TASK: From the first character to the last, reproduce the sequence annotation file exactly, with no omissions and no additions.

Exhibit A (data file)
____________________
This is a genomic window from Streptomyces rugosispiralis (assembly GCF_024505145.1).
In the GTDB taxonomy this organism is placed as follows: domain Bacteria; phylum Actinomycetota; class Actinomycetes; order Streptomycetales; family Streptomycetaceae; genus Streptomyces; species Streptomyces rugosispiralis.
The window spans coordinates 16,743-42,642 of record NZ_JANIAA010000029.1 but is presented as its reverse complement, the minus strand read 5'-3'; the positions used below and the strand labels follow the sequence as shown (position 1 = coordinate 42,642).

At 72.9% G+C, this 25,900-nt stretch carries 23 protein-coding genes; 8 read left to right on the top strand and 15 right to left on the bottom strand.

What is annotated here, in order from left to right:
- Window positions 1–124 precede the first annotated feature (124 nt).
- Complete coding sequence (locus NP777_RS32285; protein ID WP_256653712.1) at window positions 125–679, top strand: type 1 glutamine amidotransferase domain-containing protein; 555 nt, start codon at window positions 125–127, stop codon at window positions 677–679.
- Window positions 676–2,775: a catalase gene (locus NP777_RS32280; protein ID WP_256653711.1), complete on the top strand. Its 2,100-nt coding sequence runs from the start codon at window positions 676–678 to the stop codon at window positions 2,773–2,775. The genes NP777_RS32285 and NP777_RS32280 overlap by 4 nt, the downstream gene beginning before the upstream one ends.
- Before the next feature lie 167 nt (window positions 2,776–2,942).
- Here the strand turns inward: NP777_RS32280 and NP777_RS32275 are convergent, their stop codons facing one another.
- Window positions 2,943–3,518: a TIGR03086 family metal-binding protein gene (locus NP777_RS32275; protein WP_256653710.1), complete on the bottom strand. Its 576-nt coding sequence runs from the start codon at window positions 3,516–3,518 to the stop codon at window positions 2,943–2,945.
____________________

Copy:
This is a genomic window from Streptomyces rugosispiralis (assembly GCF_024505145.1).
In the GTDB taxonomy this organism is placed as follows: domain Bacteria; phylum Actinomycetota; class Actinomycetes; order Streptomycetales; family Streptomycetaceae; genus Streptomyces; species Streptomyces rugosispiralis.
The window spans coordinates 16,743-42,642 of record NZ_JANIAA010000029.1 but is presented as its reverse complement, the minus strand read 5'-3'; the positions used below and the strand labels follow the sequence as shown (position 1 = coordinate 42,642).

At 72.9% G+C, this 25,900-nt stretch carries 23 protein-coding genes; 8 read left to right on the top strand and 15 right to left on the bottom strand.

What is annotated here, in order from left to right:
- Window positions 1–124 precede the first annotated feature (124 nt).
- Complete coding sequence (locus NP777_RS32285; protein ID WP_256653712.1) at window positions 125–679, top strand: type 1 glutamine amidotransferase domain-containing protein; 555 nt, start codon at window positions 125–127, stop codon at window positions 677–679.
- Window positions 676–2,775: a catalase gene (locus NP777_RS32280; protein ID WP_256653711.1), complete on the top strand. Its 2,100-nt coding sequence runs from the start codon at window positions 676–678 to the stop codon at window positions 2,773–2,775. The genes NP777_RS32285 and NP777_RS32280 overlap by 4 nt, the downstream gene beginning before the upstream one ends.
- Before the next feature lie 167 nt (window positions 2,776–2,942).
- Here the strand turns inward: NP777_RS32280 and NP777_RS32275 are convergent, their stop codons facing one another.
- Window positions 2,943–3,518: a TIGR03086 family metal-binding protein gene (locus NP777_RS32275; protein WP_256653710.1), complete on the bottom strand. Its 576-nt coding sequence runs from the start codon at window positions 3,516–3,518 to the stop codon at window positions 2,943–2,945.